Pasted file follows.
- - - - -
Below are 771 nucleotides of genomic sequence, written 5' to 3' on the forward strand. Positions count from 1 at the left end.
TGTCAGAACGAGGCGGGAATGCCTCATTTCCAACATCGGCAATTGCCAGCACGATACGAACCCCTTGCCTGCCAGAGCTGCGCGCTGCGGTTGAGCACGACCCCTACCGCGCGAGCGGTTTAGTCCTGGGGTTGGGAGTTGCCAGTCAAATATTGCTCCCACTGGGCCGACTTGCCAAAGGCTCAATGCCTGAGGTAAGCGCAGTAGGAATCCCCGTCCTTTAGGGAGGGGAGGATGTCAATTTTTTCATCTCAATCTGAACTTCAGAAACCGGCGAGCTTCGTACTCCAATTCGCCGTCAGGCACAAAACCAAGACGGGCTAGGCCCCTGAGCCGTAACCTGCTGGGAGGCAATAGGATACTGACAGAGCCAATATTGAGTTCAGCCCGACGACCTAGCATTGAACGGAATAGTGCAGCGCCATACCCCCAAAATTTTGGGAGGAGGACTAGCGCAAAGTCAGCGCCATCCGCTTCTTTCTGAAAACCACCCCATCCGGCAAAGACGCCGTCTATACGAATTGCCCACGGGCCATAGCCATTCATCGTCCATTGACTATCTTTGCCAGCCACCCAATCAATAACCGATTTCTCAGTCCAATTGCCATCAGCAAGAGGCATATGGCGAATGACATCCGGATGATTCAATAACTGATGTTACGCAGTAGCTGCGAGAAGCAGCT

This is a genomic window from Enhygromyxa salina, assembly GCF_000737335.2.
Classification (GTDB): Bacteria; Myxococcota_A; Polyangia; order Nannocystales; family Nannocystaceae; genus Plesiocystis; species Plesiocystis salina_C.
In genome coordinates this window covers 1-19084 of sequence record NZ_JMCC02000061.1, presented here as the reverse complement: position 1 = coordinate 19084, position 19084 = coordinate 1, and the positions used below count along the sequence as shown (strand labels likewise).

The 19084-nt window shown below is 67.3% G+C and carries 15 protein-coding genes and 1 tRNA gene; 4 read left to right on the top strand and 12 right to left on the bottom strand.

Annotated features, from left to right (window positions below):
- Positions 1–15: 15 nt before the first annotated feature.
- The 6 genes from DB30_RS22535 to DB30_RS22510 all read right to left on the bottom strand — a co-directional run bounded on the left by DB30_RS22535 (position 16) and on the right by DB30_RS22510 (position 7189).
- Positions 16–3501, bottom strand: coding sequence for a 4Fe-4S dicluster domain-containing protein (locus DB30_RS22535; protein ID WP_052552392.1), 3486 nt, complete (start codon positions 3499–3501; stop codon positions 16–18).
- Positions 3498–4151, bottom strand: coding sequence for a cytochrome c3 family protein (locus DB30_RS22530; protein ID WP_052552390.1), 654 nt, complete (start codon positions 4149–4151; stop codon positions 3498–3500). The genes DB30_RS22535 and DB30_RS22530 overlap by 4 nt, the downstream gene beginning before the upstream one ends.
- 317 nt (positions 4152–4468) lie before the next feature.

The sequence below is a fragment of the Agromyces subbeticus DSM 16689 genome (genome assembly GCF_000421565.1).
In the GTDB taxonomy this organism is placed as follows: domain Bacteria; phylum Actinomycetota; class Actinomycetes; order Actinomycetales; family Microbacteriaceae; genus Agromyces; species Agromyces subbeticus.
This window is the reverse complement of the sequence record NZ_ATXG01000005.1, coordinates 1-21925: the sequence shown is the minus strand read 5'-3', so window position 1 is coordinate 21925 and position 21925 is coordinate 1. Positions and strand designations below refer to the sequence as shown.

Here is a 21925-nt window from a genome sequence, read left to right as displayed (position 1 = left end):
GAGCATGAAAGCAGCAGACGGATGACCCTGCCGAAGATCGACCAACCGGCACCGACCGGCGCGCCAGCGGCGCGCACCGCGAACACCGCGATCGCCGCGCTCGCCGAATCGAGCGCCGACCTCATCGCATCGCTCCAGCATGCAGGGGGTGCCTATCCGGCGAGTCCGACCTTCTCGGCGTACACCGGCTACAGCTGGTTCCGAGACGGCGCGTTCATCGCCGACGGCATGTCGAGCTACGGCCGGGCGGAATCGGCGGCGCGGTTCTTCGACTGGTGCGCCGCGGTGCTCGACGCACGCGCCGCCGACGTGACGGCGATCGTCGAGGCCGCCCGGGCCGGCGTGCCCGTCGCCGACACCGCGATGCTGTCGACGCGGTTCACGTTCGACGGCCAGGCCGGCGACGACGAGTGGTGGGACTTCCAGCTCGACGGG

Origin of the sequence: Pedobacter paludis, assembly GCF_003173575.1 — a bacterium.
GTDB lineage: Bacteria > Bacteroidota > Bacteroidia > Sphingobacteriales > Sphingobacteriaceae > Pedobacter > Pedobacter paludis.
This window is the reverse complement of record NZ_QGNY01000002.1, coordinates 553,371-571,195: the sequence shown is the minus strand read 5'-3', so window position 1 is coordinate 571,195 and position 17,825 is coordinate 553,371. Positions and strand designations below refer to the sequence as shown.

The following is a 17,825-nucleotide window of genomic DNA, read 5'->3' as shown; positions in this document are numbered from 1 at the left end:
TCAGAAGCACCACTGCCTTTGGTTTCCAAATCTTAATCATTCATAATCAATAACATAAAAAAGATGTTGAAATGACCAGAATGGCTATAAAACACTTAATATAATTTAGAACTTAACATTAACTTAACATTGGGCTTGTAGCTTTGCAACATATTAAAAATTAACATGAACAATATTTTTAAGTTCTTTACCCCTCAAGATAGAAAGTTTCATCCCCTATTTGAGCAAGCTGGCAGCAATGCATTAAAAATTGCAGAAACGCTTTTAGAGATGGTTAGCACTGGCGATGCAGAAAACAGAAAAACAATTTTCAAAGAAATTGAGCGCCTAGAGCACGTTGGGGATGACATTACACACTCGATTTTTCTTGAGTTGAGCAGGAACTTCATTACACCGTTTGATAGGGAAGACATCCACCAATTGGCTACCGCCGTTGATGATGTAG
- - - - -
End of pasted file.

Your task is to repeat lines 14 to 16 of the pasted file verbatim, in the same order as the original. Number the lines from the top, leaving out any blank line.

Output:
In the GTDB taxonomy this organism is placed as follows: domain Bacteria; phylum Actinomycetota; class Actinomycetes; order Actinomycetales; family Microbacteriaceae; genus Agromyces; species Agromyces subbeticus.
This window is the reverse complement of the sequence record NZ_ATXG01000005.1, coordinates 1-21925: the sequence shown is the minus strand read 5'-3', so window position 1 is coordinate 21925 and position 21925 is coordinate 1. Positions and strand designations below refer to the sequence as shown.

Here is a 21925-nt window from a genome sequence, read left to right as displayed (position 1 = left end):